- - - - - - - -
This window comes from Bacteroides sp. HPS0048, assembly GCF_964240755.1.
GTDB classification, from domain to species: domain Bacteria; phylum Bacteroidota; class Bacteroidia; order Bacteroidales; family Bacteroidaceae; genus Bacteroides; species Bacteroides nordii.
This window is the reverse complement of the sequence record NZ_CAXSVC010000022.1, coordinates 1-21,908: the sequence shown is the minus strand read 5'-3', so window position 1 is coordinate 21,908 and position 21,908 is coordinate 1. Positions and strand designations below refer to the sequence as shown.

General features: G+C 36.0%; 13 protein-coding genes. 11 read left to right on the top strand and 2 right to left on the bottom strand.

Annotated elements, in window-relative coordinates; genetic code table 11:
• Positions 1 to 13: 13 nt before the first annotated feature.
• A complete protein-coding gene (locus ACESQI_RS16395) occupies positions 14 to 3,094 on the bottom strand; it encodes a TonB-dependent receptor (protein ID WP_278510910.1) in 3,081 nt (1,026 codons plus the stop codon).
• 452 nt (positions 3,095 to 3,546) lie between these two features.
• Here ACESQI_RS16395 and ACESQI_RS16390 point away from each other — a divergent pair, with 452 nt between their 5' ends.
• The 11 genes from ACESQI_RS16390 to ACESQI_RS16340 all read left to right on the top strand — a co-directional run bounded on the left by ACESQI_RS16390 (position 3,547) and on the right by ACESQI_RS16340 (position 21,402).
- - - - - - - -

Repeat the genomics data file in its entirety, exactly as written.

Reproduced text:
This window comes from Bacteroides sp. HPS0048, assembly GCF_964240755.1.
GTDB classification, from domain to species: domain Bacteria; phylum Bacteroidota; class Bacteroidia; order Bacteroidales; family Bacteroidaceae; genus Bacteroides; species Bacteroides nordii.
This window is the reverse complement of the sequence record NZ_CAXSVC010000022.1, coordinates 1-21,908: the sequence shown is the minus strand read 5'-3', so window position 1 is coordinate 21,908 and position 21,908 is coordinate 1. Positions and strand designations below refer to the sequence as shown.

General features: G+C 36.0%; 13 protein-coding genes. 11 read left to right on the top strand and 2 right to left on the bottom strand.

Annotated elements, in window-relative coordinates; genetic code table 11:
• Positions 1 to 13: 13 nt before the first annotated feature.
• A complete protein-coding gene (locus ACESQI_RS16395) occupies positions 14 to 3,094 on the bottom strand; it encodes a TonB-dependent receptor (protein ID WP_278510910.1) in 3,081 nt (1,026 codons plus the stop codon).
• 452 nt (positions 3,095 to 3,546) lie between these two features.
• Here ACESQI_RS16395 and ACESQI_RS16390 point away from each other — a divergent pair, with 452 nt between their 5' ends.
• The 11 genes from ACESQI_RS16390 to ACESQI_RS16340 all read left to right on the top strand — a co-directional run bounded on the left by ACESQI_RS16390 (position 3,547) and on the right by ACESQI_RS16340 (position 21,402).